It's almost time for the first snow of the season here in Maryland!!! I love to photograph in the snow! Well, for the first day, anyway. It makes everything look bright and fresh and makes for beautiful photographs. If you are planning on taking up the role of photographer of your children and want to learn a few tips - keep on reading!
When choosing snow jackets, keep in mind the colour. Most winter jackets tend to be brightly coloured - red or pink. These jackets can cause colour casts, which occur where the colour of the jacket reflects onto your child's skin, so if your daughter is wearing a bright pink snow jacket, you will likely have pink reflected on her skin, particularly around her neck, chin and cheeks. I choose darker neutral coloured jackets and stick to black snow pants so they don't detract from my children.
It's no secret, I love to take my daughter out to photograph her in beautiful dresses in the snow. I'm lucky as my farm at the base of the catoctin mountains in Frederick MD provides the most beautiful backdrop to photograph her against. I'm doubly lucky that she also enjoys having her portraits taken. If you plan on a styled shoot in the snow, here are a few things to keep in mind. In almost every snow shoot that I've done with my daughter, I've gotten all the photographs that I need in less than 5 minutes. If I need more than that, I will bring her back in the house for a break and to warm up and then, if she is still up to it, I will take her back out again. To help achieve this shooting at this pace, I take care of every variable before bringing my daughter out, I have my location prepped, my settings ready and I work very quickly. I also dress myself very lightly too, so that I can feel the temperature as she does, and it helps to keep me on my toes and from asking for that one extra series of shots.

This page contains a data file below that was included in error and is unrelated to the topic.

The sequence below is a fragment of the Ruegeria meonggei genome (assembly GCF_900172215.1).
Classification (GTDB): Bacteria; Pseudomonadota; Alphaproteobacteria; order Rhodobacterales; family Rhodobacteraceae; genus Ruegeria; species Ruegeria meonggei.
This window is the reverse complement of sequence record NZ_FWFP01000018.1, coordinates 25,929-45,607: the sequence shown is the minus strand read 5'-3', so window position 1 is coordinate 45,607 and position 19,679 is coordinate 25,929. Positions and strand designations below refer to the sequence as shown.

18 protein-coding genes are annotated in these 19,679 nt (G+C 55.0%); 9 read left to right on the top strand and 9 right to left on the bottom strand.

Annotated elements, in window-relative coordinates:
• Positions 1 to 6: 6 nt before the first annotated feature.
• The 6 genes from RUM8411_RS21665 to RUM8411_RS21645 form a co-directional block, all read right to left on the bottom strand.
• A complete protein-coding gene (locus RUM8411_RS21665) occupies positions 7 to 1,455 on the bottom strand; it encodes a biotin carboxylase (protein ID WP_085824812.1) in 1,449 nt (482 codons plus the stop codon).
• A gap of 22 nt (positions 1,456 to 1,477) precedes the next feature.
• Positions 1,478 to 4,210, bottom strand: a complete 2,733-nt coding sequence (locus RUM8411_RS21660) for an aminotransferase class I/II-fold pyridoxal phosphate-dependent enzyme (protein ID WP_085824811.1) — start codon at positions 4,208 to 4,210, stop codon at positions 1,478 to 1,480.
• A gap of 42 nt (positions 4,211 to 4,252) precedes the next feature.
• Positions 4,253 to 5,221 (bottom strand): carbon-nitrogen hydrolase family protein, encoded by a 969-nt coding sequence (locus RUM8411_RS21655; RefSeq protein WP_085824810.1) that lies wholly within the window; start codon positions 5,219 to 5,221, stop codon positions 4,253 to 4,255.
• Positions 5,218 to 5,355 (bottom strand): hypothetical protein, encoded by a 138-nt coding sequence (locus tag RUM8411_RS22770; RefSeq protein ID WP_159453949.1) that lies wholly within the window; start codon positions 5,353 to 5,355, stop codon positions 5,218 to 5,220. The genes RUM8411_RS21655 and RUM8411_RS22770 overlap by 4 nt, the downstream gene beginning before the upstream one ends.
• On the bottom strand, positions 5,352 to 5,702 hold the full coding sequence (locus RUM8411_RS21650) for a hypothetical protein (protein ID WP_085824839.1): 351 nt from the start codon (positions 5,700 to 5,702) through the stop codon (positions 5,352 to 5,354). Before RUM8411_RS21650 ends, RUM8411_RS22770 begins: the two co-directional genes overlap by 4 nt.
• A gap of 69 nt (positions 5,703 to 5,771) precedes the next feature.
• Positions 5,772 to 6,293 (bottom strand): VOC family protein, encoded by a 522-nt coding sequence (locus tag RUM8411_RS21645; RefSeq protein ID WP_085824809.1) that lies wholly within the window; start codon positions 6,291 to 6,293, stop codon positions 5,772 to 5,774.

If you are shooting in manual (and if you aren't, you should take one of my workshops! Sign up for my newsletter to find out when the next one is and to get first dibs for a spot) then you will notice that the snow acts as a giant reflector and bounces the light everywhere, making it very, very bright. You will need to crank up your shutter speed to help reduce the amount of light hitting the sensors and prevent overexposing the image. Your ISO should be around 100 as it is so bright out. If you max out your shutter speed and your ISO is 100 and the images still look over-exposed, you will have to narrow your aperture (increase the f-number) and use this to balance your exposure.
Have fun and stay safe!!